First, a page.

The Sun Actually Still Hasn’t Set on the British Empire (as well as some others)

The expression that the sun never set on the British Empire reflected the fact that Britain’s empire consisted of land all around the world, such that it was always daytime somewhere in the British empire. Since then, the British Empire has fallen, but actually even until today not far enough for the sun to not set on it. Believe it or not, with the UK’s present-day territories, it is still daytime somewhere in the UK all the time.

A sufficient (but not necessary) condition for the sun to not set on a country is for there to exist no 180° span of longitude in either hemisphere without land belonging to the country. The UK accomplishes this among its territories in the Southern Hemisphere with the British Indian Ocean Territory (BIOT)* (72°E), Ascension Island** (14°W), and Pitcairn Island*** (130°W).

*This is, by the way, the place for which .io is intended to be the top-level domain.
**I purposefully chose Ascension Island rather than the Falkland Islands to represent this portion of the world to more respect the disputed status of the latter with Argentina.*****
***Since I decided to make asterisked remarks for each of the previous two items in this list, I’ll also make one for the third for symmetry, which is just going to be this vacuous remark since I don’t think I actually have anything to say about Pitcairn Island. ****
****Although I seem to have successfully made each asterisked remark take as many lines as there are asterisks to denote that remark, at least on compatible systems until I change the font for my blog again, which I’m fairly sure I won’t do, but for which now you, future reader, will know what to look out for.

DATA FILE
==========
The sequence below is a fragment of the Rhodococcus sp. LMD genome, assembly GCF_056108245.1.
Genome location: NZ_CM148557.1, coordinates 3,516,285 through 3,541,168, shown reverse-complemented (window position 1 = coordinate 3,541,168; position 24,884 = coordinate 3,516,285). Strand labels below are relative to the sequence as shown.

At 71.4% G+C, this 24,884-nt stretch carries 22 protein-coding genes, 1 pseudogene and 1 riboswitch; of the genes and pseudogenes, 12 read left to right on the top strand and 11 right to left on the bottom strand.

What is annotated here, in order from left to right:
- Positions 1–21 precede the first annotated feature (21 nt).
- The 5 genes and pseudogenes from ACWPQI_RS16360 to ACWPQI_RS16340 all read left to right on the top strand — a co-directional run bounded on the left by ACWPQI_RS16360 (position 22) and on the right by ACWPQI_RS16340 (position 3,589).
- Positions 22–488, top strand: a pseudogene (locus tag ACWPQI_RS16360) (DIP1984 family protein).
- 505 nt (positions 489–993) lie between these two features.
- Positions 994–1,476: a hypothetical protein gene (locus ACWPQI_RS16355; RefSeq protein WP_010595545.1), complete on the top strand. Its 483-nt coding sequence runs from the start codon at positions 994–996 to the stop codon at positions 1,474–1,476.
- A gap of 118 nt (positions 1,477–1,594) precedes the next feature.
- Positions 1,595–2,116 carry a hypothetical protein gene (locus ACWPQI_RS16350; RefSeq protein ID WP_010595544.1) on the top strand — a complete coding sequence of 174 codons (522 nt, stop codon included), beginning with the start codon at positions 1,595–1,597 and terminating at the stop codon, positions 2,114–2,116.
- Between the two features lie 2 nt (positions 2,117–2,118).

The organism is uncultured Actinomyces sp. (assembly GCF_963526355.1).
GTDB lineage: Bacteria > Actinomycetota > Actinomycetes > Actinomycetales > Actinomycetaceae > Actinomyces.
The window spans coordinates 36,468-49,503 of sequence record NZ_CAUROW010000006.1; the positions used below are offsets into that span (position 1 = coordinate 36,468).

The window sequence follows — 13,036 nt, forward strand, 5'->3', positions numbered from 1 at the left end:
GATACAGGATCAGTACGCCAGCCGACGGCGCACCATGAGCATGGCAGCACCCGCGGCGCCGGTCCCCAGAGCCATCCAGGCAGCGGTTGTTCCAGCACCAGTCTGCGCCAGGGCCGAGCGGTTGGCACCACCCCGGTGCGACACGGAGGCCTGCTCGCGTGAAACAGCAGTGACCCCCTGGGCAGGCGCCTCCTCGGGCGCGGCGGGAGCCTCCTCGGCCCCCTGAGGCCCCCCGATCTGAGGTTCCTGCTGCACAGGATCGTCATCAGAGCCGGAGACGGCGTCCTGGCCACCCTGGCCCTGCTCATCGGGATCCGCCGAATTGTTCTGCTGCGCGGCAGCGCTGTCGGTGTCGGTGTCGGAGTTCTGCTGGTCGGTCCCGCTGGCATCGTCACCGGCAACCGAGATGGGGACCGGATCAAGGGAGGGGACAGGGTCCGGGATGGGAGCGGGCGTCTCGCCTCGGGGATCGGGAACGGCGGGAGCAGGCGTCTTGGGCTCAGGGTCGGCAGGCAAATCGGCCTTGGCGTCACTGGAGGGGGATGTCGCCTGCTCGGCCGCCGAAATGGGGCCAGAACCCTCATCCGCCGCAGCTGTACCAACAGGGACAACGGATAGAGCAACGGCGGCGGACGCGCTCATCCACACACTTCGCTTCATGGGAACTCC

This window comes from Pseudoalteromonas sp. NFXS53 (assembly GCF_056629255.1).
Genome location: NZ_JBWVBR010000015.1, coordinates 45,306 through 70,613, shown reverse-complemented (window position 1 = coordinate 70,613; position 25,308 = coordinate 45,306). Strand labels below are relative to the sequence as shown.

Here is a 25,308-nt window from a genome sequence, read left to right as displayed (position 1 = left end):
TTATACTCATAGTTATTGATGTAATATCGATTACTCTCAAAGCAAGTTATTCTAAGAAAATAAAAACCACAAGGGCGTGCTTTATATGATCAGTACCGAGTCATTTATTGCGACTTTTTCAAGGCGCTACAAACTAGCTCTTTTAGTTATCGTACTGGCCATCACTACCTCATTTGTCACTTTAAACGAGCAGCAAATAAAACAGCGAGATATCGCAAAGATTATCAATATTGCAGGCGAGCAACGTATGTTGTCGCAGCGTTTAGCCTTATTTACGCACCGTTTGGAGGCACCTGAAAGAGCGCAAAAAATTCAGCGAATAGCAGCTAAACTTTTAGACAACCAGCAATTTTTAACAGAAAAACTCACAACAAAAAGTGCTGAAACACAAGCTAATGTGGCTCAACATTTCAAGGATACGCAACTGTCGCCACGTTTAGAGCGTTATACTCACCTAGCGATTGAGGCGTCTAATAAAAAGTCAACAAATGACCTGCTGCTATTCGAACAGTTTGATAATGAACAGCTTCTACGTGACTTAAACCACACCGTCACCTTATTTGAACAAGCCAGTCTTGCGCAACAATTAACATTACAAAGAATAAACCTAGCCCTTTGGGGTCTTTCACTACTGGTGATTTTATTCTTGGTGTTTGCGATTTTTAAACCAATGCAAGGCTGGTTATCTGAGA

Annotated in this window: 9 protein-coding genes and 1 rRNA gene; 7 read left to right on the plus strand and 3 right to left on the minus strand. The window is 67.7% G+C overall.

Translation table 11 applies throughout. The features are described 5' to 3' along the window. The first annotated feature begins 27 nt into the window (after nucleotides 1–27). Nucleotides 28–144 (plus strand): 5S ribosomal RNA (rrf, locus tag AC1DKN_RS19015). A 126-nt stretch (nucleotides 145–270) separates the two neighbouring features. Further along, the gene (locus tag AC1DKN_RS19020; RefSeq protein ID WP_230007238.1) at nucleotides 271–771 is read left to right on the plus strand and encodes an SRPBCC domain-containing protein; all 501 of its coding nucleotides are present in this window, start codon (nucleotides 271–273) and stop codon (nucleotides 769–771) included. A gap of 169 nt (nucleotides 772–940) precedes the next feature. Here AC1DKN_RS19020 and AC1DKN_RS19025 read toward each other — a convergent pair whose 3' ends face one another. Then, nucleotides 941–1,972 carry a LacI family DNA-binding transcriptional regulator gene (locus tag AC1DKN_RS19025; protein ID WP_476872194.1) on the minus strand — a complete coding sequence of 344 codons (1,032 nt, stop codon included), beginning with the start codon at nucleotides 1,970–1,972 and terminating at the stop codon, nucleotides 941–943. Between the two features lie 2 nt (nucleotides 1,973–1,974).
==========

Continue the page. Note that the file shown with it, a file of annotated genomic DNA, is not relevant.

*****It turns out the BIOT is also disputed land. In fact, it is land that imperialist powers have managed to evict the native population from, so it’s arguably a more thirdraily case than the Argentinian dispute. Should the BIOT gain independence or come under Mauritian sovereignty, the sun will set on the British empire for sure. This would also happen if Pitcairn Island declared independence.

Unfortunately, the UK does not have this for the Northern Hemisphere. Fortunately (for the empire), this condition is sufficient but not necessary. We must now ensure that on the Northern-hemisphere summer solstice (the peak of Southern-hemisphere winter), the Southern hemisphere lands span enough longitude for there to always be some land in daylight even with the reduced day lengths. Indeed, this is the case. Pitcairn Island, the further south of these three territories, is only 25°S, thus on the shortest day still having 10.5 hours of sunlight. The other two territories, at only 7°S, have more than 11.5 hours of sunlight on their shortest day. Thus, the 158° longitude gap between the BIOT and Pitcairn Island is minded and even in June the sun never sets on the UK by the skin of its teeth (a few degrees of longitude).

The UK is in fact not the only present-day country the sun never sets on. New Caledonia (22°S,166°E), Réunion (21°S,56°E), French Guiana (4°N,53°W), and Tahiti (18°S,149°W) prevent the sun from setting on France.

There are also several countries for which the sun doesn’t set for a significant amount of the year. Since Russia spans from 20°E to 168°W, nearly half the Earth longitudinally, the sun never sets on Russia for a substantial amount of the year, that is, nearly all days in the Northern-hemisphere spring and summer. All eight countries with land north of the Arctic Circle (Russia, Canada, United States, Denmark, Norway, Sweden, Finland, Iceland) experience the sun not setting on them at least one day of the year. If one recognizes Antarctic territories, then Argentina, Chile, Australia, and New Zealand may join this party as well.

Disregarding territories, the smallest pair of countries that together the sun never sets on is {Ecuador, Singapore}, followed by {Taiwan, Paraguay}, assuming an independent Taiwan. The latter pair is rather fitting, as Paraguay is one of only a couple dozen countries in the world that recognize the Republic of China as the legitimate government of China.

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